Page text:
Argentina, one of the biggest countries in South America, is comprised of 23 provinces and a population of approximately 40 million. Known for its beautiful landscapes such as the Iguazú waterfalls or the Córdoba range, it also has a tragic history, as during seven years from 1976 to 1983 a military dictatorship known as El Proceso ruled and murdered or disappeared thousands of Argentines, as is depicted in the movie Imagining Argentina. One of the greatest Argentinian writers, Ernesto Sábato, author of The Tunnel, was responsible for collecting all the testimonies of the crimes committed during El Proceso, in a document commonly known as the Sábato report. Argentina is also famous for being the home and final resting place of the indomitable Eva Peron, the inspiration for the musical Evita. Nowadays, after the economic crisis that the country suffered in 2001, it is considered one of the main emergent economies worldwide.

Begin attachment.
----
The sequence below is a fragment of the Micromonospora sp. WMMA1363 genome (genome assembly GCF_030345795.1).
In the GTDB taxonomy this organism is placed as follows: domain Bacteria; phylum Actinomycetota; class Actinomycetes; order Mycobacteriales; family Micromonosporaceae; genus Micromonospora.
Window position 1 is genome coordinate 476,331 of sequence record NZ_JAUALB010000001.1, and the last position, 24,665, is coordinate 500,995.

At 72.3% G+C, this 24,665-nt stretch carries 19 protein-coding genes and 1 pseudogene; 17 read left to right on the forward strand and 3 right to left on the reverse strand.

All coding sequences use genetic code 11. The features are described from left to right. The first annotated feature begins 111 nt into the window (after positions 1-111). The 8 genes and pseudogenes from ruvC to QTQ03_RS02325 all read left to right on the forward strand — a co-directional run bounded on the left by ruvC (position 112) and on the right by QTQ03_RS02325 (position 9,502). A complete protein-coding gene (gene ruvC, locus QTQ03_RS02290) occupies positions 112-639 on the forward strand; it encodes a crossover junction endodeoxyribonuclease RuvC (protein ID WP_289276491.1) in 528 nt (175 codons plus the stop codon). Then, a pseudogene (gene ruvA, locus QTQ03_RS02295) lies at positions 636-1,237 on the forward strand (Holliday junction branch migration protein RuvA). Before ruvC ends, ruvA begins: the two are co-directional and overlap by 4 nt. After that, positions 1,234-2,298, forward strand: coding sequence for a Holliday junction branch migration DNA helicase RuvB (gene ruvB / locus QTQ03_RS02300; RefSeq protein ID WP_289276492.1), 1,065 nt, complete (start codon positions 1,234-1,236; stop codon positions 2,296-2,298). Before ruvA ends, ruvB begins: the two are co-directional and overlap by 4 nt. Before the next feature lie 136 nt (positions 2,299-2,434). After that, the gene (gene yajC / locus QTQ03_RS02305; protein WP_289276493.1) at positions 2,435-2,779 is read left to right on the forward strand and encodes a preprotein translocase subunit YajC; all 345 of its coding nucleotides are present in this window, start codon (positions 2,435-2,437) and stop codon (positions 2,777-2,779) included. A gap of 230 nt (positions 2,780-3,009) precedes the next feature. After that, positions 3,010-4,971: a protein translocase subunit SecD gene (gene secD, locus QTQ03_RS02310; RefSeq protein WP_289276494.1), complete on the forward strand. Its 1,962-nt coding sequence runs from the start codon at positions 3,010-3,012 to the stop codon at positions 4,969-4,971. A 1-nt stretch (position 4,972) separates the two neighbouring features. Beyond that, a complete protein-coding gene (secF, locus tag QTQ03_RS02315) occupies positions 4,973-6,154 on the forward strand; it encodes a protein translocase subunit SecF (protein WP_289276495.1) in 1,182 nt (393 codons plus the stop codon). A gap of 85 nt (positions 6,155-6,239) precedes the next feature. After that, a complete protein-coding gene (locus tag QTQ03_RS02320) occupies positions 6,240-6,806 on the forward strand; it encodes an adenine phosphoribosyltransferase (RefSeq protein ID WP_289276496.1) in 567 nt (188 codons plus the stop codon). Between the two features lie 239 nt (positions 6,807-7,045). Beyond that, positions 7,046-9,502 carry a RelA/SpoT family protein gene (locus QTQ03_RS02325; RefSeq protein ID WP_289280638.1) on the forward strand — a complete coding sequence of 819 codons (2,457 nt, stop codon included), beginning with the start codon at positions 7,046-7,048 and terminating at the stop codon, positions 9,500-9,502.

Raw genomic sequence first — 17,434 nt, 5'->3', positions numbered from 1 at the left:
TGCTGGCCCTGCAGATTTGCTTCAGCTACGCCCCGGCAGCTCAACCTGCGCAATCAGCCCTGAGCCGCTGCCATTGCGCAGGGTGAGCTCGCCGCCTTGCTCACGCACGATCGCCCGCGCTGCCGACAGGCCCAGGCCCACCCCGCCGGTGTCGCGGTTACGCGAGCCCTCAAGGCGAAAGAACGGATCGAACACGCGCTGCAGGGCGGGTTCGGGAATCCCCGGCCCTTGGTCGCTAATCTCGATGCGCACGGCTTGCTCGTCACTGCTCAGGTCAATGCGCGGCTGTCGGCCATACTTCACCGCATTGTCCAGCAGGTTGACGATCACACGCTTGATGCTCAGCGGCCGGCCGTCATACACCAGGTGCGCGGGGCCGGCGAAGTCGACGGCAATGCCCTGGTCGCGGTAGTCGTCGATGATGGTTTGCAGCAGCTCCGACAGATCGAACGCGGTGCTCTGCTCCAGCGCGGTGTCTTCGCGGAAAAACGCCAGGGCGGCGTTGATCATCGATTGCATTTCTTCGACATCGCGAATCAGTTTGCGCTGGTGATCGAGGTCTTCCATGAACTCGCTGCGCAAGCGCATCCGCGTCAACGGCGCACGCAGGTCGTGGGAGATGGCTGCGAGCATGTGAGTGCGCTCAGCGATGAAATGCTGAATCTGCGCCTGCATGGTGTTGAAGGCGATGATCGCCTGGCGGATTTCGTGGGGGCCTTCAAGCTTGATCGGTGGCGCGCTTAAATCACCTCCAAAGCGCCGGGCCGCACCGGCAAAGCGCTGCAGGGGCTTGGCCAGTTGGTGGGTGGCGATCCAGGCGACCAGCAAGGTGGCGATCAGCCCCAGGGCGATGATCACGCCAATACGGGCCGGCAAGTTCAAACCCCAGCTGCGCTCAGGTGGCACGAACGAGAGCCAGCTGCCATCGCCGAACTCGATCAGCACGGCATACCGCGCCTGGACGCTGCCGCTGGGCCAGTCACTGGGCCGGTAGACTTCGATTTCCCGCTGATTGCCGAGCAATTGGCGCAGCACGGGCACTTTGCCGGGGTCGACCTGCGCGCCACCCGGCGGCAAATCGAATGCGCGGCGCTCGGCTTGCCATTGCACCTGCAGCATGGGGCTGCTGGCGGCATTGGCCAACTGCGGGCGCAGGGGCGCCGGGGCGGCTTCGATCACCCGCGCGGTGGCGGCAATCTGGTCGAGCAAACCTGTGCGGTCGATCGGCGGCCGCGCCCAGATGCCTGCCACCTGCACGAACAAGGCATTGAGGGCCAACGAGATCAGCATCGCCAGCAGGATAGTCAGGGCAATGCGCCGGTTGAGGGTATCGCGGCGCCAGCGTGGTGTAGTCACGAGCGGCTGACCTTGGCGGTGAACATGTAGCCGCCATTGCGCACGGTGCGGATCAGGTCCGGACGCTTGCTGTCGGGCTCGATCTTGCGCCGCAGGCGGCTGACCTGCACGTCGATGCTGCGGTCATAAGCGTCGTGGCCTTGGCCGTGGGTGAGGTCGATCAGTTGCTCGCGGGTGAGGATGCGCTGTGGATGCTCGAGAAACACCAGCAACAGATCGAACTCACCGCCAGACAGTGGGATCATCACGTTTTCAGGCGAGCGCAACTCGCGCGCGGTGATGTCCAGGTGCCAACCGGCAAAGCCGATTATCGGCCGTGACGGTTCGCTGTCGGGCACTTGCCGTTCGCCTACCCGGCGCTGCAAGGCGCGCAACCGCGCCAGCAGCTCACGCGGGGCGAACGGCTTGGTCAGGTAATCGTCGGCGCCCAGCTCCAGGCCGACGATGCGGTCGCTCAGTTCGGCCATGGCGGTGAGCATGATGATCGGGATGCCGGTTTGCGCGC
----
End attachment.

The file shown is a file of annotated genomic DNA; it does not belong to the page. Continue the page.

There is a rich literary history in Argentina, as well as one of the region's most active publishing industries. Argentinian writers have figured prominently in Latin American literature since the country became a fully united entity in the 1850s. Jorge Luis Borges broke ground examining the modern world through metaphor and philosophical debate; he is most famous for his compilations of short stories such as Fictions and The Aleph. Julio Cortázar, another master of the short story, had a huge influence in Spanish literature for the way his characters acquire autonomy and psychological complexity which was rare at that time.
The movie industry in Argentina is thriving, with recent films such as the Motorcycle Diaries illustrating intimate details of the formative years of the remarkable Ernesto ‘Che’ Guevara. One of the most successful Argentinian directors is Juan J. Campanella, who won an Oscar with the movie The Secret in Their Eyes and was also nominated for El Hijo de la Novia.